Singh says not ready to swing with the grey-hair set
MELBOURNE (Reuters) - Bullying golf's ageing luminaries on the PGA's Champions Tour is an option that sprightly 50-year-old Vijay Singh would rather not take as he battles to rebuild confidence following a troubled year marred by a doping controversy.
The big Fijian made his Champions Tour debut in Hawaii in September but was not enamoured of the experience, and still fancies himself a threat on the regular tour despite five years without a win.
"I played one (Champion's event) a couple of months ago. It was different," the former world number one told reporters on Wednesday at Royal Melbourne Golf Club, where he will contest this week's Australian Masters against reigning champion Adam Scott and world number eight Matt Kuchar.
"I'm not looking really forward to playing there at the moment."
The last of Hall of Famer Singh's 34 U.S. PGA Tour titles was the Deutsche Bank Championship in 2008, but the three-times major champion showed he was far from a spent force with a runner-up finish at the season-opening Frys.com Open.
That was followed by a T23 result at the Las Vegas Open and a disappointing missed cut at McGladrey Classic in Georgia at the weekend, but Singh feels confident enough about his game to dismiss his last result as a blip.
"My game's pretty good right now. I had a pretty ordinary season last and a couple before that with a couple of operations on my knee," he said.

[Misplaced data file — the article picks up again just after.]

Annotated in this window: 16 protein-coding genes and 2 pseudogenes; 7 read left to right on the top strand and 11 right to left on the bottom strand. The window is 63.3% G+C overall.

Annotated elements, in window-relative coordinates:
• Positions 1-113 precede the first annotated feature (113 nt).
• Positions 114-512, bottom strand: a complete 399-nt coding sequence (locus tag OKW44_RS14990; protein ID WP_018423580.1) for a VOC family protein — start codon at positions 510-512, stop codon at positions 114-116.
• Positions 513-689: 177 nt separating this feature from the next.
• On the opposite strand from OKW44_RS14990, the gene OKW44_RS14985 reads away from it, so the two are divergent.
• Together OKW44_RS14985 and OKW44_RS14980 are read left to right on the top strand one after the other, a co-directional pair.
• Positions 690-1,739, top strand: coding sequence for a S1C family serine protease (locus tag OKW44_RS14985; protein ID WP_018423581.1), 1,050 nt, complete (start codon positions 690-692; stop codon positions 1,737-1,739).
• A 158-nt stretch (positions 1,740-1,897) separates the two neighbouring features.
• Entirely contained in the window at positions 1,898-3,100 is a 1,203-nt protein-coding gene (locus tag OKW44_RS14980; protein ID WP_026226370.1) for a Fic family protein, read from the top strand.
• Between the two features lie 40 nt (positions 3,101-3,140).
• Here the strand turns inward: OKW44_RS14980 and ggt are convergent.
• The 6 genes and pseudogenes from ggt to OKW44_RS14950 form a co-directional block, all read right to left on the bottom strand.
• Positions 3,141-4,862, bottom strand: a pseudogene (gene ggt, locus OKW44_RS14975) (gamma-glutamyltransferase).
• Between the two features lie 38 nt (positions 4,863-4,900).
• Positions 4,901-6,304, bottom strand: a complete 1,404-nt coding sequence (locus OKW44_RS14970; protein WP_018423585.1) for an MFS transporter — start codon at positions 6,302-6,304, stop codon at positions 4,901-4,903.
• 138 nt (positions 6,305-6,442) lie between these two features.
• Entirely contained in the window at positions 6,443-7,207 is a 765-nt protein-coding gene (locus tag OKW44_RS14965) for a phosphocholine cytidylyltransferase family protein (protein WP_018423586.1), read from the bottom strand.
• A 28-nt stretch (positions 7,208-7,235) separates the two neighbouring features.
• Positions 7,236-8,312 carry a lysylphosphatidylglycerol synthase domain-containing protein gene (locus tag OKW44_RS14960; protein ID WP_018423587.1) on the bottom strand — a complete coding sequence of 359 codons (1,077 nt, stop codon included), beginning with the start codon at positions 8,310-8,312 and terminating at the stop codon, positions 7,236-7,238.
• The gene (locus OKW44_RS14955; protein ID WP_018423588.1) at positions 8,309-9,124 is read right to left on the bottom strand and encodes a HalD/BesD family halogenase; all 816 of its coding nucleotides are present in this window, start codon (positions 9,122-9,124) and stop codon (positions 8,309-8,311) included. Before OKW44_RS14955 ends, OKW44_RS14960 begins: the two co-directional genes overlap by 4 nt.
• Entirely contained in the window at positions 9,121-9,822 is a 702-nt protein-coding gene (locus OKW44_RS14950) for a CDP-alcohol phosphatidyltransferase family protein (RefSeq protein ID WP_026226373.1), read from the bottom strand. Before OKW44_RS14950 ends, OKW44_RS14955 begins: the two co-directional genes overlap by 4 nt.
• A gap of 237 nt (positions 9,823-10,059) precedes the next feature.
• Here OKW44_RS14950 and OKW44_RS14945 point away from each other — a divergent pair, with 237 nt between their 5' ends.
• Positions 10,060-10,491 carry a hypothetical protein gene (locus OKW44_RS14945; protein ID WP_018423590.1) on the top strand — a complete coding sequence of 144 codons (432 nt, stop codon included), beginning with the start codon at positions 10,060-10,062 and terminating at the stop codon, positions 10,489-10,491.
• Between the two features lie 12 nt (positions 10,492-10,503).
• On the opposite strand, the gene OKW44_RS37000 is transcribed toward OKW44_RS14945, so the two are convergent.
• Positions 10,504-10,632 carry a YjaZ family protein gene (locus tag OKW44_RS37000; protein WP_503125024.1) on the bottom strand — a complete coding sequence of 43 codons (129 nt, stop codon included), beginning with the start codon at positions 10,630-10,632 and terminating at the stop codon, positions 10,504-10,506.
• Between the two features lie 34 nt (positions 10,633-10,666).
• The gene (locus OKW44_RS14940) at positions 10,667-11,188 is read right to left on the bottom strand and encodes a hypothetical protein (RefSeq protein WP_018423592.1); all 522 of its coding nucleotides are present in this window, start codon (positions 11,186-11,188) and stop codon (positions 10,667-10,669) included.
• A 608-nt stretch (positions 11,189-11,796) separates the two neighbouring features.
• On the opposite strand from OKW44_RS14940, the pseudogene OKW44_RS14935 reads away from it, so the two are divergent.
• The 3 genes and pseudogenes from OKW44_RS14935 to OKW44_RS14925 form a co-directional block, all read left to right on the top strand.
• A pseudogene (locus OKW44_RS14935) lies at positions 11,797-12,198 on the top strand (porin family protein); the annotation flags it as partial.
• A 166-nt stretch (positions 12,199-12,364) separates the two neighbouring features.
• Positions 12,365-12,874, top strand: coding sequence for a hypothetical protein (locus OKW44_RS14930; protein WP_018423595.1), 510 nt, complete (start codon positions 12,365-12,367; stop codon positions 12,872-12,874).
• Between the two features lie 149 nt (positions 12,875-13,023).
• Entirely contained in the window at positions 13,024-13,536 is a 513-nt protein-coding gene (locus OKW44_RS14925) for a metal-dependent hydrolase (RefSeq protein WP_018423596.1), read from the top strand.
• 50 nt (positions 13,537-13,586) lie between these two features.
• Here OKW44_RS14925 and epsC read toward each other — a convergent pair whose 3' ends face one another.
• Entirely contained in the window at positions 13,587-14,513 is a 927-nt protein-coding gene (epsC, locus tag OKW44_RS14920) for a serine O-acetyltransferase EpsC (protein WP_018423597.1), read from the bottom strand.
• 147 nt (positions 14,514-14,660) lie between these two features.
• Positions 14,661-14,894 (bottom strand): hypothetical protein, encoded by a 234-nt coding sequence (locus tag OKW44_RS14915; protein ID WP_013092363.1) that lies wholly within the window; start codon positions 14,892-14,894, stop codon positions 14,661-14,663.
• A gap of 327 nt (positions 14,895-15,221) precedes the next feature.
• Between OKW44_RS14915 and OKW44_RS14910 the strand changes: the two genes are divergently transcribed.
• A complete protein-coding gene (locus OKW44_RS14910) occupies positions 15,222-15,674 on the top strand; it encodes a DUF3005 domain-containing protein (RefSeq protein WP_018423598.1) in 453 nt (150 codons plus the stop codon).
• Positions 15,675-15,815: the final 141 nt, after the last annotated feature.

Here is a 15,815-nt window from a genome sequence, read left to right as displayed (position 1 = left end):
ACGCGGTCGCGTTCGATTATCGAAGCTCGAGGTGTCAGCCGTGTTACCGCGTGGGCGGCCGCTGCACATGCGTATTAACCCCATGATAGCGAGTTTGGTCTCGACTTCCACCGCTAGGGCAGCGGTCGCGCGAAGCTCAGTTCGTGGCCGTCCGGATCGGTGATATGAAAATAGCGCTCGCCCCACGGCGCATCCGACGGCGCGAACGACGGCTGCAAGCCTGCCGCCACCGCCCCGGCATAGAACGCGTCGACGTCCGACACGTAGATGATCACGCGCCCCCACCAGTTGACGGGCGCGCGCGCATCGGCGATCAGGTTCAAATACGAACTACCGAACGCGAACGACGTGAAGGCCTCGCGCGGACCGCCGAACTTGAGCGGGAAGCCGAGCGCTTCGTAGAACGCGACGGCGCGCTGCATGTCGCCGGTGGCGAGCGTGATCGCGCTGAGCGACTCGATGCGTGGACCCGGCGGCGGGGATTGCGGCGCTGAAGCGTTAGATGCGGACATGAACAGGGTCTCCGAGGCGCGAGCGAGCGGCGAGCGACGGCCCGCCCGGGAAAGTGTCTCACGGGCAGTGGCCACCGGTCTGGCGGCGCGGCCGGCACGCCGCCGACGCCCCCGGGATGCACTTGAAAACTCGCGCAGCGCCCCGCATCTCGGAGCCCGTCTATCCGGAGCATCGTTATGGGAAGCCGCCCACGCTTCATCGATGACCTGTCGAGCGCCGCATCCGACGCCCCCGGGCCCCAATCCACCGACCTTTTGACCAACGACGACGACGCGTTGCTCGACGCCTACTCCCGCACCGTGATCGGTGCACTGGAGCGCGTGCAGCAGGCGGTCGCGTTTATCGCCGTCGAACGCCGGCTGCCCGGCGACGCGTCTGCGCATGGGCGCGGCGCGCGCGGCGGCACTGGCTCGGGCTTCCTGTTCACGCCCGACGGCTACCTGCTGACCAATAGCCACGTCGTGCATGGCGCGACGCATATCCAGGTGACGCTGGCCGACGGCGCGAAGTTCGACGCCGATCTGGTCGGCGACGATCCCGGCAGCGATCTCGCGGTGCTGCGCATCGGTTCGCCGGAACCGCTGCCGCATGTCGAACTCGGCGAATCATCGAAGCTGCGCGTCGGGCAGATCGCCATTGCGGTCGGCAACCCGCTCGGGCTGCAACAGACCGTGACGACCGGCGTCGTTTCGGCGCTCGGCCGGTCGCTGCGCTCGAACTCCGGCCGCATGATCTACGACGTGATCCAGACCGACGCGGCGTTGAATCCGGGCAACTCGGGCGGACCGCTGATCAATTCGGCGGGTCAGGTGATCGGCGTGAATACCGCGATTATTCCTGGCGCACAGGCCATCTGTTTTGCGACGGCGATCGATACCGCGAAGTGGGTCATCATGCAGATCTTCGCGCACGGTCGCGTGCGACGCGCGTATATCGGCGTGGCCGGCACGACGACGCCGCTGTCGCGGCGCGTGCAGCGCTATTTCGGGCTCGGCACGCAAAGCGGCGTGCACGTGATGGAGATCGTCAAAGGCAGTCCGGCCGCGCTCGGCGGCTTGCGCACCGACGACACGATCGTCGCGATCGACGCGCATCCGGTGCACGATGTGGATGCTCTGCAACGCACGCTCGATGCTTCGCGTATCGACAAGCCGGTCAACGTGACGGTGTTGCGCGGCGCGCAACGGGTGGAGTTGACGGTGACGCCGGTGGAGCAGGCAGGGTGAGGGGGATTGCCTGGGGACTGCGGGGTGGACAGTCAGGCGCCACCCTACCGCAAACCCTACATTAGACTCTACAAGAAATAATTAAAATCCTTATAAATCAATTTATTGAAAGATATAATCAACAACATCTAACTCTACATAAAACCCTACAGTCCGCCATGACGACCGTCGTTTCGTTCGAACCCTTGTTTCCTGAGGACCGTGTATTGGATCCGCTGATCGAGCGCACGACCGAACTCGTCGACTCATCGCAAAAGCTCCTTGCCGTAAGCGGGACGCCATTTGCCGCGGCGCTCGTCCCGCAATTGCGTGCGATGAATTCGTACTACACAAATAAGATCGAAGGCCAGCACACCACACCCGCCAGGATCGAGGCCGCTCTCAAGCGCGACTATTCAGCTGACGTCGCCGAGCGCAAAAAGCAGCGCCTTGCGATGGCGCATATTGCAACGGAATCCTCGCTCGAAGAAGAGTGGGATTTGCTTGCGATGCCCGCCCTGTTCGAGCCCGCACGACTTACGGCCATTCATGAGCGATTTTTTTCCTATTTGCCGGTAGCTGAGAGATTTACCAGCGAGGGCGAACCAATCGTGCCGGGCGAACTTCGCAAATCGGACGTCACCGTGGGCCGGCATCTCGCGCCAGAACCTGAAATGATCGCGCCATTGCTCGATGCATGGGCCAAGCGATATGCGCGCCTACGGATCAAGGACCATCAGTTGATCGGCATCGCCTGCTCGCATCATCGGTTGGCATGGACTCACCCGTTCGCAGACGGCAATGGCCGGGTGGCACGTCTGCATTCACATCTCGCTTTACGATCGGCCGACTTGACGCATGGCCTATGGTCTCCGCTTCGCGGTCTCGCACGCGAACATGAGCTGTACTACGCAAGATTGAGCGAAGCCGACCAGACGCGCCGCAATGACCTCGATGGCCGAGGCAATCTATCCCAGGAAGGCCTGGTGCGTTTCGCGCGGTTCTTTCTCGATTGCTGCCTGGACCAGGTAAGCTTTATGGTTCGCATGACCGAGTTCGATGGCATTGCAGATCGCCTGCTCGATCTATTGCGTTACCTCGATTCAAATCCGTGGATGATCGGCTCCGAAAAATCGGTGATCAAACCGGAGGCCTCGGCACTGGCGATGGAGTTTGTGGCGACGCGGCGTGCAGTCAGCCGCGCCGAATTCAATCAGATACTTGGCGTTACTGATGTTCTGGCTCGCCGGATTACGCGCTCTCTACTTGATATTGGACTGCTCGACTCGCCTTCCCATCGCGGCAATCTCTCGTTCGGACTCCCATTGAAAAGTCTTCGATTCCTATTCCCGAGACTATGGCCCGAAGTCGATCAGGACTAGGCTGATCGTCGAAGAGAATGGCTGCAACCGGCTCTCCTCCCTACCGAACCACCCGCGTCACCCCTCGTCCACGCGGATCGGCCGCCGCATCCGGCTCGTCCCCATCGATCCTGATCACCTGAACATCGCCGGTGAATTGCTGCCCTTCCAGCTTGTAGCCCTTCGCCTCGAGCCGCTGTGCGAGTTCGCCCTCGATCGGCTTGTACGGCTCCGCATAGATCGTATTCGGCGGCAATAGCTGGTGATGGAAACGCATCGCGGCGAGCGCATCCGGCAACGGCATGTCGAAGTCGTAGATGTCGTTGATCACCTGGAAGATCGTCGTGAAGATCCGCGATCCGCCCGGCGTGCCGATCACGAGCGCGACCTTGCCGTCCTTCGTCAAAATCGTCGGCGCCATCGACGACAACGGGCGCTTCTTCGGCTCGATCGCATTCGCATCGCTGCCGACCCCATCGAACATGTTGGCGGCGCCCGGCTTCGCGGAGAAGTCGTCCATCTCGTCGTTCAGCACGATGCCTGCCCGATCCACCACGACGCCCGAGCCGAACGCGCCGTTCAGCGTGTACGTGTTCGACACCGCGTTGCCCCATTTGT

"But this is the first year that I feel like I'm able to compete again and my games coming around.
"I've changed a little bit on my golf swing and I've gained a few yards and that's a big factor in the regular tour.
"I've got a new caddie, and gone back to the short putter so I'm really excited and looking forward."
Singh's year continues to be overshadowed by a doping case that broke in January when he admitted to using a spray that contained small extracts of IGF-1, a growth hormone on the World Anti-Doping Agency's (WADA) list of prohibited substances, to treat an injury.
He was initially found by the PGA Tour to have breached the sport's doping rules but was later cleared of any wrongdoing after winning an appeal.
He subsequently filed a lawsuit in the Supreme Court of the State of New York and issued a statement saying the PGA Tour had damaged his reputation.
The legal action is ongoing, and though Singh blamed the controversy for affecting his game, he said he was no longer playing with "negative" feelings.
"It kind of messed up my whole season so the best thing I told myself is just focus on what I know best which is just playing golf," said Singh, who makes his return to Royal Melbourne since the 2011 President's Cup.
"The legal side will take care of itself.
Once mentioned alongside Tiger Woods and Phil Mickelson as a heavyweight of the sport, Singh's struggles in recent seasons have stung the Fijian's pride and he said he had put too much pressure on himself.
"I think I've pushed myself so hard trying to play good," said Singh, who won his two PGA Championships and a U.S. Masters in a golden period from 1998-2004.
"I want to win again. I haven't won in a few years and there's a lot of signs that I'm playing well again.
"I think I want to win so bad, that's what's bugging me so much ... I don't want to go out there and be on the senior tour.
(Editing by Greg Stutchbury)
DAVOS, Switzerland - Central banks have done their best to rescue the world economy by printing money and politicians must now act fast to enact structural reforms and pro-investment policies to boost growth, central bankers said on Saturday.